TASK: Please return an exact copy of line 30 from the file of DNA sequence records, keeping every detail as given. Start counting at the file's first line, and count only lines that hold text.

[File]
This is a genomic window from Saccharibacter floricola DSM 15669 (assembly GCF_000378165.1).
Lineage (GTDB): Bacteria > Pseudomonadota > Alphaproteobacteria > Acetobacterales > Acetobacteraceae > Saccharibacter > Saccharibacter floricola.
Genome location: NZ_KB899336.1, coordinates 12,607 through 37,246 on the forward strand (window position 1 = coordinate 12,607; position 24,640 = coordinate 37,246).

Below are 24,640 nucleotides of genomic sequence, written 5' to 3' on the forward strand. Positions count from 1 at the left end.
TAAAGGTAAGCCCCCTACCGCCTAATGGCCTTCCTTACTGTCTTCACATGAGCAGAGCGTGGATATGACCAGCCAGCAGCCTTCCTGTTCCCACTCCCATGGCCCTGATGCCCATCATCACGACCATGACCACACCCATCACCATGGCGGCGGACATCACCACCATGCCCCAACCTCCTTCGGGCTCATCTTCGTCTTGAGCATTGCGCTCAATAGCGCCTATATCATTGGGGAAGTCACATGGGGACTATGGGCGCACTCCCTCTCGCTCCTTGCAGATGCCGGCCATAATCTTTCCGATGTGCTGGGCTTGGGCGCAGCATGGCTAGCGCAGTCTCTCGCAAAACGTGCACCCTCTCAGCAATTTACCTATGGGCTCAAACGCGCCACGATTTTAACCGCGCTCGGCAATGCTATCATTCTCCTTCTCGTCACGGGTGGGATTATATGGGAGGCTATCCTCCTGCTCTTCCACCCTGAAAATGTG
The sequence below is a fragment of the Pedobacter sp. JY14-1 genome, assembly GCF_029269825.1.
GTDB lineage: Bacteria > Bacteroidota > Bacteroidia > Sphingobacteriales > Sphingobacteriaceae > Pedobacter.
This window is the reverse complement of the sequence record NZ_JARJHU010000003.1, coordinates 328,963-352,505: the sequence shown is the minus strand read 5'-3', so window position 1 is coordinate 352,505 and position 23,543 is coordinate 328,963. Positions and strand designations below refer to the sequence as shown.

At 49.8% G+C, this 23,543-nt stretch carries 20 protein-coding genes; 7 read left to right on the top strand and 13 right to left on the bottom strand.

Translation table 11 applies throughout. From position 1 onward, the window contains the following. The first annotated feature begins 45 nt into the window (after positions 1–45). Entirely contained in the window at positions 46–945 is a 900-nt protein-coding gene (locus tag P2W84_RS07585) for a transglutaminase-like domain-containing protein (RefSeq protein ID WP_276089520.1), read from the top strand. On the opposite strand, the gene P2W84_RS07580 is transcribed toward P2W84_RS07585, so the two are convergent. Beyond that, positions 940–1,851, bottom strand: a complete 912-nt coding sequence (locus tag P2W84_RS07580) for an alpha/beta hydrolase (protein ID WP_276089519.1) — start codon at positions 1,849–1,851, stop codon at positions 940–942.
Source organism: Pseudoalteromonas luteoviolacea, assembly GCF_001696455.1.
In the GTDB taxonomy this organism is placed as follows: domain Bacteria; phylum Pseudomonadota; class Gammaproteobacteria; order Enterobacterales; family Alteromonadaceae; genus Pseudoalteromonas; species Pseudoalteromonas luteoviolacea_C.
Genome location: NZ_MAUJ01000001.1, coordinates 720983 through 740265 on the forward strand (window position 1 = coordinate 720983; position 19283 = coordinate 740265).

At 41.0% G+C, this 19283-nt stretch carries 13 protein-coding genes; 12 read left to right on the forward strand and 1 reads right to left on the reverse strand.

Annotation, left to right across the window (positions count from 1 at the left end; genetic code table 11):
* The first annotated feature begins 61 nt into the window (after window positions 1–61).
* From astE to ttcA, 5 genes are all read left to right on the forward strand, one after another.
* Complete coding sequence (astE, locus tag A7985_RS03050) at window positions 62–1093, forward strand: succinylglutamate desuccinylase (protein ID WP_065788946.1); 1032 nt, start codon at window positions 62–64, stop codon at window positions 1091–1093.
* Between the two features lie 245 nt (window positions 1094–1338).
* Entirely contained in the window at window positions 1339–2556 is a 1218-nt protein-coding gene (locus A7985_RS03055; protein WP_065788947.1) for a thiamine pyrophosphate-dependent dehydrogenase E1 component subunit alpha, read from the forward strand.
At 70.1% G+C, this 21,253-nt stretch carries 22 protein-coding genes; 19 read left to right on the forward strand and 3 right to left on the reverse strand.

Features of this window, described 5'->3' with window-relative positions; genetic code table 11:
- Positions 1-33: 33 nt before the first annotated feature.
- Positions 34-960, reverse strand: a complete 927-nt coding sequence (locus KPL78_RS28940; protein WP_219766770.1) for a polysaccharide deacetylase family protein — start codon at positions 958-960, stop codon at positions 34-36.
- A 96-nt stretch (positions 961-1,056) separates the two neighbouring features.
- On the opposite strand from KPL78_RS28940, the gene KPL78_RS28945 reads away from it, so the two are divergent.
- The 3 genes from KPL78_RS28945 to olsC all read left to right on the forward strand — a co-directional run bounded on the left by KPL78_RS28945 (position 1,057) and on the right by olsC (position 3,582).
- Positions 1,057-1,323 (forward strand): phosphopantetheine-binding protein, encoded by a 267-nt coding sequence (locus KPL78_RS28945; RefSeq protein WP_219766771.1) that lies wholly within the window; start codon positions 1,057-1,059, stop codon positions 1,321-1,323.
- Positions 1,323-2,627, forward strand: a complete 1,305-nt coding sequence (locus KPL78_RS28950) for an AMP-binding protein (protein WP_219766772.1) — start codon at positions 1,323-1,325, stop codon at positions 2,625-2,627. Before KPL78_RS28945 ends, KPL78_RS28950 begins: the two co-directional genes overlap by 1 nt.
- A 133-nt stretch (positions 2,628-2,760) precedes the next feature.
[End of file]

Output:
- A 133-nt stretch (positions 2,628-2,760) precedes the next feature.